My 2007 Honda CBR 1000RR has flush mounted turn signals meaning that it is hard for cars coming head on to see which way I am turning, this is especially difficult at 4 way stops when I want to turn left and the car in front of me thinks I am going straight. COVID-19 left me at home with my thoughts long enough that I decided to not only fix my problem, but have some fun with it as well. Many high end cars such as Audi, Lamborghini, and Ford Mustang have dynamic turn signals and LED accent lighting that I decided to recreate for my motorcycle.
First I had to figure out how feasible it would be to have running light-turn signals on my motorcycle. I took my multimeter and probed around the turn signals and found that one wire only received power when the turn signals were NOT flashing. I researched different types of current sensors, addressable LEDs (to achieve the dynamic turn signal effect), and different kinds of microcontrollers.
I purchased in phases. First I purchased an Adafruit Feather 32u4 with Bluetooth Low Energy (BLE) capabilities and an inexpensive ring of addressable LEDs in order to experiment before spending larger dollar amounts. Once I understood how to write to my addressable LEDs and interact with them over BLE, I moved on to purchasing my current sensors. The first current sensor I purchased was an ACS712 current sensor that wrote to an analog pin on my microcontroller. I was unable to read the small amounts of power going to the LEDs on my motorcycle with the ASC712 so I needed to rethink my plan. I ended up selecting the INA260 breakout board that communicated over I2C. I hooked up one sensor and ran some tests. I was able to read the current coming off my LEDs, great! I purchased connectors to wire the INA260 into my motorcycle with the ability to remove them if need be. The next problem I encountered was what seemed like noisy data coming from my sensors. When only one current sensor was connected, everything would work great, however when both were connected, I would have issues, zero current would read anywhere from 0 to 4000 milliamps. After hours of testing to find where this noisy data was coming from, I found that the problem was occurring when I started up both INA260 sensors at the same time. My solution was to start up one sensor, read, power down, and repeated the process with the other sensor.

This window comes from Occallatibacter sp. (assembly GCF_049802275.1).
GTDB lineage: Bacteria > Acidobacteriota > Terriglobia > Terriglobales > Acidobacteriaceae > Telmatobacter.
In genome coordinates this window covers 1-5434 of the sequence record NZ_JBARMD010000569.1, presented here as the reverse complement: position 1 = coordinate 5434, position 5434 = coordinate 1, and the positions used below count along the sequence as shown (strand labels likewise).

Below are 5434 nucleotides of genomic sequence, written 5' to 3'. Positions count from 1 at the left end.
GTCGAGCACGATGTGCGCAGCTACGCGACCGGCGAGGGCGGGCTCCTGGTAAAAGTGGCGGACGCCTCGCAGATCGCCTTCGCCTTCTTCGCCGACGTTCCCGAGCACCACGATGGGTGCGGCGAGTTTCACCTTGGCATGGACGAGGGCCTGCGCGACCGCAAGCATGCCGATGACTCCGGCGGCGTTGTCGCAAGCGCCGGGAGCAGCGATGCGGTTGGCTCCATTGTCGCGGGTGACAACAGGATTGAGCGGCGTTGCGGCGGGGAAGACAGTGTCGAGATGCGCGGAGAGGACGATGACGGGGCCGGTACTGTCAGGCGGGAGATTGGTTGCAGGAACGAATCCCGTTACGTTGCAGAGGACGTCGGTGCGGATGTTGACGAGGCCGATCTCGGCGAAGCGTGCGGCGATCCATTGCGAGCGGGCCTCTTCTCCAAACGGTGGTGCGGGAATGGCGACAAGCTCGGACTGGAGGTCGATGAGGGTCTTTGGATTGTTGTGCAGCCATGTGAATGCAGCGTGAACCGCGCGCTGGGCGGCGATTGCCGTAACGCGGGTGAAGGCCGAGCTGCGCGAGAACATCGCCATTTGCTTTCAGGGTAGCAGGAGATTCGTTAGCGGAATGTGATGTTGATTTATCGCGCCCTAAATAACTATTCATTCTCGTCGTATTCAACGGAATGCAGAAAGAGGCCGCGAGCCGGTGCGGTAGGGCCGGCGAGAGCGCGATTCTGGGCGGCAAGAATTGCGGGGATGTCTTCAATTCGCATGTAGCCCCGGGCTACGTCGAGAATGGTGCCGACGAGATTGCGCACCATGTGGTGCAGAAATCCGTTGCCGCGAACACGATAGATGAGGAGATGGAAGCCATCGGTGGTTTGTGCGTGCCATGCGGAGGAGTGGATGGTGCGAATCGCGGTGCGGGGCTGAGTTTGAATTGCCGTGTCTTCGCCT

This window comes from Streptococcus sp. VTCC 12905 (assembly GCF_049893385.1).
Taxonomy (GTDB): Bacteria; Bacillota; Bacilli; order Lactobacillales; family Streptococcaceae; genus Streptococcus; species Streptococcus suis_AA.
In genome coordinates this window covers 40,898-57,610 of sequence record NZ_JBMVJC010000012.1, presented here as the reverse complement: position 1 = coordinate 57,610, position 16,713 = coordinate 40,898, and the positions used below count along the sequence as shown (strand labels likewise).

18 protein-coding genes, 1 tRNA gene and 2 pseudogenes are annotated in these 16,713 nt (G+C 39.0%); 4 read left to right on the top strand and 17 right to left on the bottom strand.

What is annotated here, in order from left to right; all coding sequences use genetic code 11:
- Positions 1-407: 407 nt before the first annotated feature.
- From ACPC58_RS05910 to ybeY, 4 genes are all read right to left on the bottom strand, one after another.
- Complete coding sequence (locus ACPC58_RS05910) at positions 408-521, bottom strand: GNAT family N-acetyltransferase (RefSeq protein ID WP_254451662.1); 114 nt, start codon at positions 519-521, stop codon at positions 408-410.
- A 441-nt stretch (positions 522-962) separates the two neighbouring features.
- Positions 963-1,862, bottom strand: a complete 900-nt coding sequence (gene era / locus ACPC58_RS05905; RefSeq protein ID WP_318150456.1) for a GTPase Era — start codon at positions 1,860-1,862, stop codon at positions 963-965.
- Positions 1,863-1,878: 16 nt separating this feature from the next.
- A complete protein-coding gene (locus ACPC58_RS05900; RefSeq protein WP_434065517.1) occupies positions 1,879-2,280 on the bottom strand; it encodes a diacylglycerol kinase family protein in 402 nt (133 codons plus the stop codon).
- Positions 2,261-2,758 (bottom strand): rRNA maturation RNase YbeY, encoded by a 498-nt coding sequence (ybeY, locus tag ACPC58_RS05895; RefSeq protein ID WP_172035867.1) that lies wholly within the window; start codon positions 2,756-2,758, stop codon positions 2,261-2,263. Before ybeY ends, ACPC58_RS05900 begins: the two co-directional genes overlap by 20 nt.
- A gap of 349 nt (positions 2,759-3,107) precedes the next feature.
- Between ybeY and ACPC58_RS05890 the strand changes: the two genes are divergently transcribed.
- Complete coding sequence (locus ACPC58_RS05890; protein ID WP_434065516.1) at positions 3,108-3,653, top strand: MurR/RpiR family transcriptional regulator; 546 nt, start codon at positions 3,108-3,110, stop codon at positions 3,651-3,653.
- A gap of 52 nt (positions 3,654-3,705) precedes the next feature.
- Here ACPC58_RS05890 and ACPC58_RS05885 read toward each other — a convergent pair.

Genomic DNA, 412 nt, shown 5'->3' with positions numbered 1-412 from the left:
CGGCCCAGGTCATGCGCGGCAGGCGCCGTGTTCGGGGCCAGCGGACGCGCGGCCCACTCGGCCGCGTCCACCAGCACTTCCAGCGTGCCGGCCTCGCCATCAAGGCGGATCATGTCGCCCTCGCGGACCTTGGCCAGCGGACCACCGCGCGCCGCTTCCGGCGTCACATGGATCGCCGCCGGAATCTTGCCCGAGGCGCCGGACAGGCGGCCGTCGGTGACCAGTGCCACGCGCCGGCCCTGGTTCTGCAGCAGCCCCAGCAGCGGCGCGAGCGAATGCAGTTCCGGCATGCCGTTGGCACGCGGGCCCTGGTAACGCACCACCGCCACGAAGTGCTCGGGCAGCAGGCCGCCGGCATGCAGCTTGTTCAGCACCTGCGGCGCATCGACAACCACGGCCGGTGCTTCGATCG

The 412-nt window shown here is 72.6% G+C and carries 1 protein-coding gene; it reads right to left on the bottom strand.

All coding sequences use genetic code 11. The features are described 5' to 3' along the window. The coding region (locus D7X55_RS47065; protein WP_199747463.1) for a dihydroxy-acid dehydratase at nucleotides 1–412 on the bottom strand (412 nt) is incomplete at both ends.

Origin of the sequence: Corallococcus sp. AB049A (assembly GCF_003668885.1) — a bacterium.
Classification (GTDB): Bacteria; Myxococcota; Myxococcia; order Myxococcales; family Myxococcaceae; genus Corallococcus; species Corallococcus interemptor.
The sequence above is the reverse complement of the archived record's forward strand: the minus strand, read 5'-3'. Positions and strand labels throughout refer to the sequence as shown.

Took apart the front of my motorcycle.
Baked the headlights so I could pry apart the headlights.
Installed the LEDs in the headlights.
INA260 in its own plug in section to read when blinkers are in "Driving Lights Mode." If the blinkers are blinking, the driving lights wire will recieve no current and we know the blinker is blinking without having to wait for and detect an inconsistent blink.
Start assembling and running wires on the motorcycle. Solder. Solder. Solder. Wire LED power and microcontroller into motorcycle power system.
Me (Austin Fisk) on my cycle
Connects to the Bluefruit app via Bluetooth Low Energy. Can change the colors of the Driving Lights and Turn Signals.
Summer/Fall 2020 project complete.
Return To Landing Page